Dr. Paul Goldberg: Absolutely, yes, I do. I’ll just tell you briefly my own story, I tell this to patients. Tell them, I’ve been there, done that. This is what you’re going to have to do. When I got sick in my early 20s, I was doing a joint degree in law and medicine at Ohio State University, and I got sick during that time. I didn’t want to give up a joint degree in law and medicine, but I realized that getting crippled as I was with the rheumatoid arthritis and ulcerative colitis, there wasn’t a lot value for me to continue with my studies if I was going to be that sick. And not to mention I was kind of discouraged because I had the access to the best medical doctors being at Ohio State and being part of the medical establishment of students at that time, and they were unable to assist me at all.

So I basically discontinued that training at that time. I went back to school later. But I discontinued that training for that time, and I spent a year, a full year, doing nothing but trying to get well. I was fortunate I ended up being at a health retreat center in Florida at the time. I got an internship down there. But I had to put everything on hold. And sometimes people, to some degree, just have to do that. They have to make getting better a priority and sometimes make some sacrifices in order to do that. But I call that – what you have to do sometimes, you have to retreat from the battle so you can come back and win the war. That’s an old expression but I think it holds a lot of truth to it.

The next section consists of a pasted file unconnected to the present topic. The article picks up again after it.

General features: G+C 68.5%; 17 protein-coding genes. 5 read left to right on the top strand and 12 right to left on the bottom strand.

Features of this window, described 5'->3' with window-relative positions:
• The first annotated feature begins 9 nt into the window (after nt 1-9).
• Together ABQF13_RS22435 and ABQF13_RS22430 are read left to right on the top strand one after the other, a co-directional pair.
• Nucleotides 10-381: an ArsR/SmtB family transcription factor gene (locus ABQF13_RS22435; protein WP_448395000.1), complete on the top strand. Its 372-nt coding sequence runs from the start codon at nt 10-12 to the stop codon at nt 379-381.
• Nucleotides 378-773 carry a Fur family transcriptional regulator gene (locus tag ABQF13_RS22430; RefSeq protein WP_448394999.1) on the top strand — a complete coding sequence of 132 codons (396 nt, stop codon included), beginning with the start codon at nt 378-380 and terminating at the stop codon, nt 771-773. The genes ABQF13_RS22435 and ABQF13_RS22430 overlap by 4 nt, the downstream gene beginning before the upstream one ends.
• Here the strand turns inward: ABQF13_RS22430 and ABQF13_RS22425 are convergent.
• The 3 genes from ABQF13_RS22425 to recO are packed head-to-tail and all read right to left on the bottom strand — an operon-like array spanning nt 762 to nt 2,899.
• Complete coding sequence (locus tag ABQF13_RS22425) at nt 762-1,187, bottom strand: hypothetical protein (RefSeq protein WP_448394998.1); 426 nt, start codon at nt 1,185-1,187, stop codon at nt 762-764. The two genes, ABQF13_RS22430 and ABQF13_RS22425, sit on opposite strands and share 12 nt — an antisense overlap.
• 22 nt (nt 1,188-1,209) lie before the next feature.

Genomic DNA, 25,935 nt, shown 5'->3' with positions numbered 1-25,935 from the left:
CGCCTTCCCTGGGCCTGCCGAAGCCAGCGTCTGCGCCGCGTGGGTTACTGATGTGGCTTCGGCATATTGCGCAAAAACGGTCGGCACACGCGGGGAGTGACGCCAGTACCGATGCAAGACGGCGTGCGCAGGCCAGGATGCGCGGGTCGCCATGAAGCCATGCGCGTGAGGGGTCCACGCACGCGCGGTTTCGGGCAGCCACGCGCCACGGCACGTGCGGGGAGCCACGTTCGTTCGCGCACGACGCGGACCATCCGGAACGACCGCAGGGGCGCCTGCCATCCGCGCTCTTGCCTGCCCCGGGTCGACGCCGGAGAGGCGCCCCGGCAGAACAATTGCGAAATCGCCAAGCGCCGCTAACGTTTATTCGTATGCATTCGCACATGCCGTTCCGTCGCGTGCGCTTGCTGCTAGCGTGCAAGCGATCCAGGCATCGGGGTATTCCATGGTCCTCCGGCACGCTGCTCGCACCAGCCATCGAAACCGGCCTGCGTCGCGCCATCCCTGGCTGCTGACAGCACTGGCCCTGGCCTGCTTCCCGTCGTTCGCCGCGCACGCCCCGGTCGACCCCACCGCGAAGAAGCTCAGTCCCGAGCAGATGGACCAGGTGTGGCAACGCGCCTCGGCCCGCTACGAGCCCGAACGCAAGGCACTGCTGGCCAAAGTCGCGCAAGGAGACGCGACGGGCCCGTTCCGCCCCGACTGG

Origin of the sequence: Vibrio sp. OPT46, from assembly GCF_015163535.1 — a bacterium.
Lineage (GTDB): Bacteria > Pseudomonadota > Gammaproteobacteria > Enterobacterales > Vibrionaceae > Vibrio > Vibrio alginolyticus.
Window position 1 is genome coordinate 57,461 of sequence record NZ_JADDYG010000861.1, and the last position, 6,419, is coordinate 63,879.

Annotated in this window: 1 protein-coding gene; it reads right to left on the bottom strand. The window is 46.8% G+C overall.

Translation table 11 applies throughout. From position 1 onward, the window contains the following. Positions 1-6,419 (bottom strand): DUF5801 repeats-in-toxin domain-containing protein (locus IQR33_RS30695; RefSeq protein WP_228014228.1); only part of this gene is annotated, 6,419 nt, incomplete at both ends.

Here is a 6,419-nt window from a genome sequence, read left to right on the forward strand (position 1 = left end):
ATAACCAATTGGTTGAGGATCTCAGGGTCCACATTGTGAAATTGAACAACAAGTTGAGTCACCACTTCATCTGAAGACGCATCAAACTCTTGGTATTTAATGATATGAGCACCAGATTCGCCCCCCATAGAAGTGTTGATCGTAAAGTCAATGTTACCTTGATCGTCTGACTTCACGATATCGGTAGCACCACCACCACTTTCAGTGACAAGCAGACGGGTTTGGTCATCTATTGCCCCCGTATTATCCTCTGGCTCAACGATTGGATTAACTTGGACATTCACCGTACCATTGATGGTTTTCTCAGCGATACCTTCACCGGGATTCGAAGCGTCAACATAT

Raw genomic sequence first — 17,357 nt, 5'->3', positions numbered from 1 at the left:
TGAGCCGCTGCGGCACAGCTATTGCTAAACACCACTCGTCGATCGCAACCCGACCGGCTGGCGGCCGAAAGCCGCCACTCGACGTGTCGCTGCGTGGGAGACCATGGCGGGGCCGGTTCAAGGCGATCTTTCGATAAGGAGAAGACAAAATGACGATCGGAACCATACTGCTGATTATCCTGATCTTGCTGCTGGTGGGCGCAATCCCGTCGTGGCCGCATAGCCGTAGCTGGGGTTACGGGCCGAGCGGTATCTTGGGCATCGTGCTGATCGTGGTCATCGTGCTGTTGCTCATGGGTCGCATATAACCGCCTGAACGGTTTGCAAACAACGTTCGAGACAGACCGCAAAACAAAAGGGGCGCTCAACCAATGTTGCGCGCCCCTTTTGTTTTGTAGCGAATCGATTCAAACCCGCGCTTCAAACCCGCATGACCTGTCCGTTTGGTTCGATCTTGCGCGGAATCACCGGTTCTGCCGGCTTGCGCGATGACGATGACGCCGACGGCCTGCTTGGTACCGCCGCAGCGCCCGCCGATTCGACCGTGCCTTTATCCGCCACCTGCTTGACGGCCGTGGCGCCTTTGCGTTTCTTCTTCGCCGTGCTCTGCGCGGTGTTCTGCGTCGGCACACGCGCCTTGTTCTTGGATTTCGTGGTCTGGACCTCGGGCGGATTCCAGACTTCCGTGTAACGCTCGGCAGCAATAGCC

Jini Patel Thompson: Well, and I’ve had some readers contact me. I remember one person in particular. He had one semester left to get his college degree. He was like, “I’m really torn as to what to do.” From my point of view, I was like well – he understands that he’s not going to get healing until he quits with the drugs and starts with the true root level healing like getting through the causes. But also, you’ve got one semester left and then you’re actually going to have a good time to take a break right? Where you could take say a year off before you get a job or whatever, but you’ll be done with college so you won’t have that stress hanging over you.